It was not fun for Guthrie. His 38th birthday got off to a good start when he was summoned from the minors to make the spot start for Washington. It went downhill shortly after taking the mound. He faced 12 batters in the first inning and only got two outs. He allowed 10 base runners and 10 runs.
Guthrie has pitched 12 seasons in the majors, but spent all of last season in the minors and went to spring training as a non-roster player with Washington. It's not unreasonable to wonder if he'll ever pitch in the majors again.
"It's just a huge disappointment to put that kind of effort forward," Guthrie said. "Warming up, I had every anticipation that today would be a good day on the mound, and it just wasn't.
"I didn't locate early, and the first couple guys got hits. And after that, finding the strike zone seemed like a real struggle. When I found it, it was more of the zone than it was an actual location. And the stuff wasn't crisp. I always knew I was one pitch away, but that one pitch just never came."
The Phillies' big first inning came after they scored six unanswered runs after being down 7-0 in Friday's series opener.
"Honestly, I think it's a testament to what we did yesterday being down seven runs and coming back," Saunders said. "We didn't win the game but getting within one swing of the bat and getting to their bullpen and carrying that momentum into today was big."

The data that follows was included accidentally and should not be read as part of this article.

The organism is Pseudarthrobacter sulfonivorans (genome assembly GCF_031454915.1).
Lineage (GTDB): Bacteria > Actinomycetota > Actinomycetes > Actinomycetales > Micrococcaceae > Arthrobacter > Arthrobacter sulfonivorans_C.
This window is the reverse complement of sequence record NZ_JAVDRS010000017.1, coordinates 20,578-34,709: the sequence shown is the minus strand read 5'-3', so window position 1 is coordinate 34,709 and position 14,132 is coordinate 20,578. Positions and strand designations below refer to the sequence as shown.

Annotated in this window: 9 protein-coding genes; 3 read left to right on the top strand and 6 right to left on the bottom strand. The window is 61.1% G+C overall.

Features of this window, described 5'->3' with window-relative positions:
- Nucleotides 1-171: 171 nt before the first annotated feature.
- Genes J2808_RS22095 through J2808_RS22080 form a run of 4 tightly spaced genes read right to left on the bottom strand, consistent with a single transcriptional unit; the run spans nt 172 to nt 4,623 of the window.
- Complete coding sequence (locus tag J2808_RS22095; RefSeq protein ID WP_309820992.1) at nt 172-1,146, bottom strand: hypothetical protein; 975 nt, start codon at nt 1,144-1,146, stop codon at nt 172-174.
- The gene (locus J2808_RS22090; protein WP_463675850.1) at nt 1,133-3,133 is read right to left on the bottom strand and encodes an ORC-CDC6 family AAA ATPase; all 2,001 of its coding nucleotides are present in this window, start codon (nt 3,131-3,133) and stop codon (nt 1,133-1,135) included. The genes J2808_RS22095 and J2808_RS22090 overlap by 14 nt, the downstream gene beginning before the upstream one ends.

The assignment will be a lot more difficult for the Phillies when they face Stephen Strasburg in the series finale Sunday afternoon.
Maybe the Phillies should have eased up Saturday night and saved a few runs.
"No," Saunders said. "You're never content."

Best of MLB: Aaron Judge breaks Mark McGwire's HR rookie record, Yankees top Royals

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Best of MLB: Aaron Judge breaks Mark McGwire's HR rookie record, Yankees top Royals

NEW YORK -- Aaron Judge circled the bases for the 50th time this season, breaking Mark McGwire's major league record for home runs by a rookie, and returned to the Yankees dugout to exchange handshakes, hugs and high-fives with excited teammates.

And then, he walked up the steps and back onto the field.

Embarrassed by the attention, he managed four short waves with his right hand before heading back to the bench just three seconds later.

"They kind of told me: `You got to go out there. You got to go out there,'" he would later recall. "First curtain call. I hope it was a good one."

Judge had his second straight two-homer game in an 11-3 rout of Kansas City on Monday. On an unseasonably warm autumn afternoon, the Yankees won for the 16th time in 22 games during a playoff push that earned no worse than a wild card.

The 6-foot-7, 25-year-old slugger tied McGwire's 1987 mark with a two-run drive to right-center off Jakob Junis (8-3) in the third inning that put New York ahead 3-0, driving a 93 mph high fastball 389 feet about a half-dozen rows into the right field seats (see full recap).

Russell makes food run, Cubs beat Cards to near clinch
ST. LOUIS -- Say cheese!

Addison Russell and the Chicago Cubs were all smiles after moving within a victory of another division title Monday night.